Difference between Minerals and Rocks in tabular form

Difference between a rock and mineral

Minerals and rocks are related, but they are not synonymous. A rock is a solid material made up of crystals of one or more minerals. A mineral is a natural substance with a crystalline structure with a defined chemical composition. keep reading…


Geology calls each solid material formed by crystals or grains of one or more minerals as a rock. It forms the solid part of the Earth and other planets. On our planet, the mantle and crust are made up of rocks. Rocks are formed by various processes known as petrogenetic processes in a closed cycle known as the rock cycle, where even living beings intervene.

They are generally made up of a heterogeneous mixture of various minerals. They are hard materials, but they can also be soft like clay or sand rocks. They can be classified according to their properties, their permeability, and their texture. However, the most used criterion is their origin under which they are classified as: Igneous, sedimentary, and metamorphic.


A mineral is a natural substance with a defined chemical composition, solid and inorganic with a crystalline structure. The exact definition is still up for debate. The study of minerals is known as mineralogy. There are 5,300 known types of minerals, of which 5,070 are approved by the International Mineralogical Association (IMA). The diversity of minerals is controlled by the chemistry of the earth. Minerals are distinguished by having various chemical and physical properties, different chemical composition, and crystalline structure. suggested video: Minerals vs Rocks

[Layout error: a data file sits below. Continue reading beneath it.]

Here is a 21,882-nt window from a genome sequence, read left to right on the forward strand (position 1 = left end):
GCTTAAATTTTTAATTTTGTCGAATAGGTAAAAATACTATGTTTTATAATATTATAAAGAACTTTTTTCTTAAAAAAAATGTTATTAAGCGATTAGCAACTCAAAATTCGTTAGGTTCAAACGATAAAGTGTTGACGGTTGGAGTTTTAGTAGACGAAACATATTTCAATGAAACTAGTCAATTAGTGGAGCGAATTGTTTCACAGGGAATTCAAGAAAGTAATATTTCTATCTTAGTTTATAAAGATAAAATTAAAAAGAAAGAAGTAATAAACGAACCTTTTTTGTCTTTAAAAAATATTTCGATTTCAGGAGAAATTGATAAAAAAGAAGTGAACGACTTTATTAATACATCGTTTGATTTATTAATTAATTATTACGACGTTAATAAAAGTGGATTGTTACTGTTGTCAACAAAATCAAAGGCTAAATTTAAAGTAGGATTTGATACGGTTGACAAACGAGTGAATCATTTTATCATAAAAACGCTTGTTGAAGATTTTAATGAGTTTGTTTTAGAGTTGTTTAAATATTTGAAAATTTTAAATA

Differences between Minerals and Rocks

  • Rocks are solid or soft materials whose composition contains minerals.
  • The minerals that make up rock are classified into essential minerals (they form almost completely the rock and are the most abundant) and accessory minerals (they represent only 5% of the volume of the rock and may be completely absent)
  • A mineral is a substance of natural origin represented by a chemical formula, stable at room temperature, of ordered atomic composition, and of abiological origin (the latter is still debated)

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